All About Circuits Forum Ohm's law is not V=IR
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#1
05-16-2008, 07:18 AM
 Ratch Banned Join Date: Mar 2007 Posts: 1,068
Ohm's law is not V=IR

As promised, I would like to call your attention to a misnomer in electrical science of the formula V = I*R, which is wrongly called Ohm's law.

First I will show a couple of links.

http://maxwell.byu.edu/~spencerr/web...00000000000000

http://www.launc.tased.edu.au/online...Resistance.htm

Still not convinced? Don't blame you. One can publish anything the WWW.

OK, let's look next at a couple of good physics texts.

I will first quote from a college textbook called Physics, by Halliday & Resnick, 1967, page 780. It was written by David Halliday, Professor of Physics, University of Pittsburgh and Robert Resnick, Professor of Physics, Rensselaer Polytechnic Institute

-----------------------------------------------------------------------
"We stress the relationship V=I*R is NOT a statement of Ohm's law. A
conductor obeys Ohm's law only if its V vs. I curve is linear, that is, if R
is independent of V and I. The relationship R=V/I remains as the general
definition of the resistance of a conductor whether or not the conductor
obeys Ohm's law. . . . . . . . . Ohm's law is a specific property of
certain materials and is NOT a general law of electromagnetism, for example,
like Gauss's law."
-----------------------------------------------------------------------

Next a quote from another college textbook called Physics for Scientists & Engineers, by
Raymond Serway, Third Edition, 1990, page 745. It was written by Raymond A. Serway of James Madison University

-----------------------------------------------------------------------
"A current density J and an electric field E are established in a
conductor when a potential difference is maintained across the conductor.
If the potential difference is constant, the current will also be constant.
Very often, the current density in a conductor is proportional to the
electric field in the conductor. that is J=sigma*E where sigma is called the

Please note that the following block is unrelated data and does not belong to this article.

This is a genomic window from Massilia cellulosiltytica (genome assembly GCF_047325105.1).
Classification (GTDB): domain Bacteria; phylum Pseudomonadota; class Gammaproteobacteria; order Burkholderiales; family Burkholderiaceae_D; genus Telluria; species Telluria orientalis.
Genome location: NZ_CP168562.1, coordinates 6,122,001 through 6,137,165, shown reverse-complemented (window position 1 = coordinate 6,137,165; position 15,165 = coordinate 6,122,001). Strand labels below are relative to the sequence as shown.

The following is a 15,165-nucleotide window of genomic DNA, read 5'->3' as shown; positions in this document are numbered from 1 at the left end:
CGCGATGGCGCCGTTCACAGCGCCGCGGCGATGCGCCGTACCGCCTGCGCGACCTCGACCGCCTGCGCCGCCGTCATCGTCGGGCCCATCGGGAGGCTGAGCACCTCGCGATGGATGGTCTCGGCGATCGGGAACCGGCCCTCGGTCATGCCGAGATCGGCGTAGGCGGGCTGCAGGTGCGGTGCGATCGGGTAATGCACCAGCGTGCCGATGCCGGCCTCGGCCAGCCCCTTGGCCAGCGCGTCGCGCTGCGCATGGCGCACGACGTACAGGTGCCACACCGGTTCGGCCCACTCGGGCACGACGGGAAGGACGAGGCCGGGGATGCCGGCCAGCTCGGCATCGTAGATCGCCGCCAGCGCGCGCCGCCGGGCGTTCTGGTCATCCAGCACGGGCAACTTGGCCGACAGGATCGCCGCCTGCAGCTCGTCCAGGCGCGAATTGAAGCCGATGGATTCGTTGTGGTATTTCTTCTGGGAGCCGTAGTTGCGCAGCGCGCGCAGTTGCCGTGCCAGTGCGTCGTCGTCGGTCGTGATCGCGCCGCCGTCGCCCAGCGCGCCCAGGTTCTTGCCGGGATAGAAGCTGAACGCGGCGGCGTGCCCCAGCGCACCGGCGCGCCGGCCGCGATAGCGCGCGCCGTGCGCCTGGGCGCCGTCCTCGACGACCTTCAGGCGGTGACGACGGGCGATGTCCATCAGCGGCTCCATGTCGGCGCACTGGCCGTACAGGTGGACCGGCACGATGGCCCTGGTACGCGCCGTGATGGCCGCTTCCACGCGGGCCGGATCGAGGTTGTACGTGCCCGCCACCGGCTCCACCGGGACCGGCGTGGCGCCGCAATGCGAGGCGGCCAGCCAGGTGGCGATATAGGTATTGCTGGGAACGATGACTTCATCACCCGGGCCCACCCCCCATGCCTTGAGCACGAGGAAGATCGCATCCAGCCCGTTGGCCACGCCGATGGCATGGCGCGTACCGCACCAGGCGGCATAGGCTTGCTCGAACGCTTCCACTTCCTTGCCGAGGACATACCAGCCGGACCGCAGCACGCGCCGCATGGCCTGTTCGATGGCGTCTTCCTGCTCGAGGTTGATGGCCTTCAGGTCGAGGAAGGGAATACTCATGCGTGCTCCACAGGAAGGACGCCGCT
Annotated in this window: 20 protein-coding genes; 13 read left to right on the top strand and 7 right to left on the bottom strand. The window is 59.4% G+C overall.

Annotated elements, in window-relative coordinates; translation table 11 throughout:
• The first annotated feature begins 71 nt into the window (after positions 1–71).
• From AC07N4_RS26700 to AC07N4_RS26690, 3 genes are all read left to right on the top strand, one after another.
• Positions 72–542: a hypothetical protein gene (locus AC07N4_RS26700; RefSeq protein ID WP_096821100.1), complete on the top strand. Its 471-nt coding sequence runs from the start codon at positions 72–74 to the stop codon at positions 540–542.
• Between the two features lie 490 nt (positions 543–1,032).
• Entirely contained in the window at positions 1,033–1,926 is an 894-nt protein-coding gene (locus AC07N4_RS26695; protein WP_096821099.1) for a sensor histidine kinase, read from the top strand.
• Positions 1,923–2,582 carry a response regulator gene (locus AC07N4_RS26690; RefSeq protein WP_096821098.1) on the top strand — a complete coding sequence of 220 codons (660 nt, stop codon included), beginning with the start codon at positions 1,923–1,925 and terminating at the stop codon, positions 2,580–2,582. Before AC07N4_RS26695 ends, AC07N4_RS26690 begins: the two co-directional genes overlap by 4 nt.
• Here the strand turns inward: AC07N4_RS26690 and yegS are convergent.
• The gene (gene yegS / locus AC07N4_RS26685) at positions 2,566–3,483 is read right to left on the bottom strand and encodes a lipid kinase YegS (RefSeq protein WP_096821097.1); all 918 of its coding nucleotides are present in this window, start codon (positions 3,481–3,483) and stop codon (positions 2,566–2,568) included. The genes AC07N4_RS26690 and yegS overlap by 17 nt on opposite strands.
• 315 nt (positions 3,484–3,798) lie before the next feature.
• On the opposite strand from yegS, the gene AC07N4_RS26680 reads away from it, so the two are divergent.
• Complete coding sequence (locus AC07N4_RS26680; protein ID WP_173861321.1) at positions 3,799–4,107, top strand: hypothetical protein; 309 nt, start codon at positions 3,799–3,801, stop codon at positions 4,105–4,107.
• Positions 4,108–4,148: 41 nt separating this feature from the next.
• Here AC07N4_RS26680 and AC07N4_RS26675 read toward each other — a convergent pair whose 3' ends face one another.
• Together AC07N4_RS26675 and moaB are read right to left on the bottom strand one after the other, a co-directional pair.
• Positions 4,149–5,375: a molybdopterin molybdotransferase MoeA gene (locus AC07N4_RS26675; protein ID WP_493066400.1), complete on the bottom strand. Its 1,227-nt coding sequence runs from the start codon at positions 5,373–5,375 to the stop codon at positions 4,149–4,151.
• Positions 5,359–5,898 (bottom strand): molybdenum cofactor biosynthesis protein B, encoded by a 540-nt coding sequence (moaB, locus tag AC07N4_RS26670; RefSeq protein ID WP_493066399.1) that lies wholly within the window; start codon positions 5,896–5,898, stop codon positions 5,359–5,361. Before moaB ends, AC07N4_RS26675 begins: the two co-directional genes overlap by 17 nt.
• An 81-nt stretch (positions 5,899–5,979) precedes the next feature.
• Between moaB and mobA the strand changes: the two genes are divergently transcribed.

conductivity of the conductor. Materials that obey the above equation are
said to follow Ohm's law, named after Georg Simon Ohm (1787-1854). More
specifically,

Ohm's law states that for many materials (including most metals) the
ratio of the current density and electric field is a constant, sigma, which is
independent of the electric field producing the current.

Materials that obey Ohm's law, and hence demonstrate this linear
behavior between E and J, are said to be ohmic. The electrical behavior of
most materials is quite linear for very small changes in the current.
Experimentally, one finds that not all materials have this property.
Materials that do not obey Ohm's law are said to be nonohmic. Ohm's law is
not a fundamental law of nature, but an empirical relationship valid only
for certain materials."
-----------------------------------------------------------------------

OK, what could be clearer? Ohm's law refers to the linearity between voltage and current, not relationship between voltage, current, and resistance. Yet the formula, V = I*R has been misnamed across countless classrooms, books and discussions. What does your textbook or school teach?

To summarize, certain materials like conductive metals follow Ohm's law, in that their V vs.I curve is linear. Ohm's law is a property of a material, not a general law of nature. Other conductive entities like diode junctions or gas discharge bulbs do not have the Ohm's law property, because their conductivity changes depending on what voltage or current is applied, causing their V vs. I curve to be nonlinear. In all cases, V = I*R is always correct, but it should not be called Ohm's law. It should be called the resistance or impedance formula.

No matter what you call V = I*R, circuits will still get designed and analyzed, and science will still progress.

Ratch
#2
05-17-2008, 01:31 AM
 triggernum5 Senior Member Join Date: May 2008 Posts: 216

Yet in any specific test conditions, Ohm's law must hold for conservational purposes.. ie. a material with a varying resistance, will have a certain resistance under the current conditions..
Analogous to a thermistor in a circuit, except its resistance varies due to temperature, rather than potential..
Ohm's law does hold for non-ohmic materials, but R is a function, not a constant..
#3
05-17-2008, 01:44 AM
 Ratch Banned Join Date: Mar 2007 Posts: 1,068

triggernum5,

Quote:
 Yet in any specific test conditions, Ohm's law must hold for conservational purposes.. ie. a material with a varying resistance, will have a certain resistance under the current conditions..
The resistance/impedance formula will hold under any voltage and current condition. That formula is not Ohm's law.

Quote:
 Ohm's law does hold for non-ohmic materials, but R is a function, not a constant..
Contradictory statement. If a material is non-ohmic, then it does not follow Ohm's law. Ohm's law is a property of a material, not a method of determining resistance from the voltage and current. Ratch
#4
05-17-2008, 03:41 AM
 triggernum5 Senior Member Join Date: May 2008 Posts: 216

Well thats a debate over language and semantics.. Those tend to kill quality technical discussion, but I won't disagree with that..

 Tags law, ohm, vir

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